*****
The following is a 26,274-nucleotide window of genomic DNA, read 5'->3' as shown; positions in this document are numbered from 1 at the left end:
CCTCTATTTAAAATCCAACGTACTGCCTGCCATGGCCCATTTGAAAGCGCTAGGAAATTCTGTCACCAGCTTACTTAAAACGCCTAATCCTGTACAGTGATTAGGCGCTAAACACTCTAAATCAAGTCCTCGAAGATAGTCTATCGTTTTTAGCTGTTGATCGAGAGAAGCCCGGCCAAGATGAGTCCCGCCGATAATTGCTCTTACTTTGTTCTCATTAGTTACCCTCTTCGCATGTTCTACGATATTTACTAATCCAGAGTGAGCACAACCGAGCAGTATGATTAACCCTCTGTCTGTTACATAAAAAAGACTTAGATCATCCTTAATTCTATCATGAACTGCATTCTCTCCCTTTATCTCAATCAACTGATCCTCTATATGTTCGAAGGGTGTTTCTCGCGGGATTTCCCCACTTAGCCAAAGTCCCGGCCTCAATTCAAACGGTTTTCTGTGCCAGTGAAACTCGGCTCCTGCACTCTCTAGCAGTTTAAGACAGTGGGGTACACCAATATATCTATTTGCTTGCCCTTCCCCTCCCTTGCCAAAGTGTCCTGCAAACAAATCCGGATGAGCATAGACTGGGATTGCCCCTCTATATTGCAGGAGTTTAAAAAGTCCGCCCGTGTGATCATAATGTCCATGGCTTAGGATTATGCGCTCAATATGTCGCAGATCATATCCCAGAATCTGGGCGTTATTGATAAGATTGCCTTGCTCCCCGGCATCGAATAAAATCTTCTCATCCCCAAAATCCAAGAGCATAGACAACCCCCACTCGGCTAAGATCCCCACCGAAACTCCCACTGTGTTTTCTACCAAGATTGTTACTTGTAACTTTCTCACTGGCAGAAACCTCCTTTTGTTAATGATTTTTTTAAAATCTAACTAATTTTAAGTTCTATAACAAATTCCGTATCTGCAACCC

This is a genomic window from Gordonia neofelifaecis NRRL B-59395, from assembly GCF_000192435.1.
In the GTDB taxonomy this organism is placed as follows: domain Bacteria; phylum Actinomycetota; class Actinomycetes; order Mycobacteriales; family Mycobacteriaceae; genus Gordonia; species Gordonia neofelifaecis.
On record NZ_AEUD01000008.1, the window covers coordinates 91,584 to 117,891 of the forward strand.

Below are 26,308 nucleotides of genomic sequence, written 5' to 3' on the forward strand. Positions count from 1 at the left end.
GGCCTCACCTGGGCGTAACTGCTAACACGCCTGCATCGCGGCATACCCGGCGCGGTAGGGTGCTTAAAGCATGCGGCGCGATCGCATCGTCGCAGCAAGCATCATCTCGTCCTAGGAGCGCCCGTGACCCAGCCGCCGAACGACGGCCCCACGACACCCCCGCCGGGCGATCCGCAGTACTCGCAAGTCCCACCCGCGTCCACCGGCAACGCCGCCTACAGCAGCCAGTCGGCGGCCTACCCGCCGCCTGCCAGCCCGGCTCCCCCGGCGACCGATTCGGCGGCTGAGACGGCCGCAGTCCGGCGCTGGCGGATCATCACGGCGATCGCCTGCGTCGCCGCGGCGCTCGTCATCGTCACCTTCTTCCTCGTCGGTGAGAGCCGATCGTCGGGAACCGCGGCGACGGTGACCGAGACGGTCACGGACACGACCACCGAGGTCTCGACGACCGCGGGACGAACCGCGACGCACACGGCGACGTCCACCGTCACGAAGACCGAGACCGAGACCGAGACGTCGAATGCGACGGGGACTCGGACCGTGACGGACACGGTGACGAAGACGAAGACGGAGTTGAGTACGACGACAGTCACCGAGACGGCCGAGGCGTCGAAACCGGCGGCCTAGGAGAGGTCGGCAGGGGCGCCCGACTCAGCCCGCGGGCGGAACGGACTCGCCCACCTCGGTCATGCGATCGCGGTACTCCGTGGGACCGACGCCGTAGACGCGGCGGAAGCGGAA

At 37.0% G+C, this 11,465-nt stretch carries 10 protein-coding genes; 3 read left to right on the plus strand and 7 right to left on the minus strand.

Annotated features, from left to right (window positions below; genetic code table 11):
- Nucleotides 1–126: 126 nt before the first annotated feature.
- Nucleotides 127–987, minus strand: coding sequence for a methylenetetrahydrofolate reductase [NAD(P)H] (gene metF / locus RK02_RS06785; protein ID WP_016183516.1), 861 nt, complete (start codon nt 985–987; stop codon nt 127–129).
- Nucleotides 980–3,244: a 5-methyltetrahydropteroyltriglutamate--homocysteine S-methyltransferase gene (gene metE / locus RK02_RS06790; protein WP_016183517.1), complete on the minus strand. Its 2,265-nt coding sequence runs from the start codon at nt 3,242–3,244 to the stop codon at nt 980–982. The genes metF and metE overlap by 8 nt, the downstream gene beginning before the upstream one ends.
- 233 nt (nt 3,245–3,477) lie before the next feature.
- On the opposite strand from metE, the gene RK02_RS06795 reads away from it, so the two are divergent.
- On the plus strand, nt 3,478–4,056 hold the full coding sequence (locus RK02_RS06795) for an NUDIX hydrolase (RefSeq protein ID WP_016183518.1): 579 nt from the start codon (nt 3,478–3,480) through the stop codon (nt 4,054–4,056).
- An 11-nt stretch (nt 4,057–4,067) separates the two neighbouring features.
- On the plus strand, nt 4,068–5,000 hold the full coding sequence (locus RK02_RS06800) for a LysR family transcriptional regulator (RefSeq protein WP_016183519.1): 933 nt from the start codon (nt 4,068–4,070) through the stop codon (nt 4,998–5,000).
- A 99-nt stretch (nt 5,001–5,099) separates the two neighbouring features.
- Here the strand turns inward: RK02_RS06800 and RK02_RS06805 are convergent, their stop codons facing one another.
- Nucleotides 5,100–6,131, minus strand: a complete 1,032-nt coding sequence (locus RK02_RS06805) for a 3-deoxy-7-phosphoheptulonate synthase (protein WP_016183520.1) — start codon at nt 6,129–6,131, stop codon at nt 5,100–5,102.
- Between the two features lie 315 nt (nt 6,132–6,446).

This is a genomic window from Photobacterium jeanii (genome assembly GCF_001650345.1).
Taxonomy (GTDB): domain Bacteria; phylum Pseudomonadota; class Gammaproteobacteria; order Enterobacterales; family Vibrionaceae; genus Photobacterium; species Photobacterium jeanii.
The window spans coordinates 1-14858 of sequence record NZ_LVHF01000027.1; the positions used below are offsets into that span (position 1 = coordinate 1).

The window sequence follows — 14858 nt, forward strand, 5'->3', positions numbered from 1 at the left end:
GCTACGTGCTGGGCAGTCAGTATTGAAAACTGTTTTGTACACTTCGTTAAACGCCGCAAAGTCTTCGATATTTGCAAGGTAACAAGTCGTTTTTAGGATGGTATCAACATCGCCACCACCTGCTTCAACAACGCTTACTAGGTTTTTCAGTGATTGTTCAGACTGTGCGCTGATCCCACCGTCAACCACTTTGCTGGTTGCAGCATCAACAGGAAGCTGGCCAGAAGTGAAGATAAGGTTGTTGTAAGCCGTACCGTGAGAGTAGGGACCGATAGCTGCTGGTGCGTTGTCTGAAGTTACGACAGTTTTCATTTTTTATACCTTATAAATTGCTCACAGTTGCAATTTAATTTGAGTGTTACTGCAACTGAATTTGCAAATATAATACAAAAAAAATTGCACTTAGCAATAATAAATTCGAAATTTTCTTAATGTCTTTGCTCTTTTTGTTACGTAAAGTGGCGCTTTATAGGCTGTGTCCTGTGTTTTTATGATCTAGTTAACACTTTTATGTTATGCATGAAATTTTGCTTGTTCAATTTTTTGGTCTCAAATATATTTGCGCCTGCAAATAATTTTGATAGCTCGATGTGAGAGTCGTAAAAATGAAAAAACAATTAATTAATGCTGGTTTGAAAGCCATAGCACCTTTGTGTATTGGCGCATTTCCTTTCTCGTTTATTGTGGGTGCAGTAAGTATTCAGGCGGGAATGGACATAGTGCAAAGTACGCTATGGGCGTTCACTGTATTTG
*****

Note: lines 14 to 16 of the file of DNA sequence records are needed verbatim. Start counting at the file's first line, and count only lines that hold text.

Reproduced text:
- On the opposite strand from metE, the gene RK02_RS06795 reads away from it, so the two are divergent.
- On the plus strand, nt 3,478–4,056 hold the full coding sequence (locus RK02_RS06795) for an NUDIX hydrolase (RefSeq protein ID WP_016183518.1): 579 nt from the start codon (nt 3,478–3,480) through the stop codon (nt 4,054–4,056).
- An 11-nt stretch (nt 4,057–4,067) separates the two neighbouring features.